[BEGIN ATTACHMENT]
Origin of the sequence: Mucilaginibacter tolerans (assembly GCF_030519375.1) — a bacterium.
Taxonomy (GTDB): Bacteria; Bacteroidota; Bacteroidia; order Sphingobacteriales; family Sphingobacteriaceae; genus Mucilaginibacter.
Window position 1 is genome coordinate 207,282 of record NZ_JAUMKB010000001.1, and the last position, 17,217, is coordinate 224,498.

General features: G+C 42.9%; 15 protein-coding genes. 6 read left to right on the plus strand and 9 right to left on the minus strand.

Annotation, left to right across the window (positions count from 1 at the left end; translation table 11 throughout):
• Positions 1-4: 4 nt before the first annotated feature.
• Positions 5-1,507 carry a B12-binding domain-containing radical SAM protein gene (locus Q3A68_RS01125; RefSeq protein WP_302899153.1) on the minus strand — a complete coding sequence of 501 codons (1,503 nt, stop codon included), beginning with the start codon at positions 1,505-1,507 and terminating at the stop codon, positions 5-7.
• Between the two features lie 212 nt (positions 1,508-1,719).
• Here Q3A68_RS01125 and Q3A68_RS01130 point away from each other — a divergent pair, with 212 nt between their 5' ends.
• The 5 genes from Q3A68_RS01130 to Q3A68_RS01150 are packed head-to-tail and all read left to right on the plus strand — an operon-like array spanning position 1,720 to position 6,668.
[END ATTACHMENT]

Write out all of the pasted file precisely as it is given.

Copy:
Origin of the sequence: Mucilaginibacter tolerans (assembly GCF_030519375.1) — a bacterium.
Taxonomy (GTDB): Bacteria; Bacteroidota; Bacteroidia; order Sphingobacteriales; family Sphingobacteriaceae; genus Mucilaginibacter.
Window position 1 is genome coordinate 207,282 of record NZ_JAUMKB010000001.1, and the last position, 17,217, is coordinate 224,498.

General features: G+C 42.9%; 15 protein-coding genes. 6 read left to right on the plus strand and 9 right to left on the minus strand.

Annotation, left to right across the window (positions count from 1 at the left end; translation table 11 throughout):
• Positions 1-4: 4 nt before the first annotated feature.
• Positions 5-1,507 carry a B12-binding domain-containing radical SAM protein gene (locus Q3A68_RS01125; RefSeq protein WP_302899153.1) on the minus strand — a complete coding sequence of 501 codons (1,503 nt, stop codon included), beginning with the start codon at positions 1,505-1,507 and terminating at the stop codon, positions 5-7.
• Between the two features lie 212 nt (positions 1,508-1,719).
• Here Q3A68_RS01125 and Q3A68_RS01130 point away from each other — a divergent pair, with 212 nt between their 5' ends.
• The 5 genes from Q3A68_RS01130 to Q3A68_RS01150 are packed head-to-tail and all read left to right on the plus strand — an operon-like array spanning position 1,720 to position 6,668.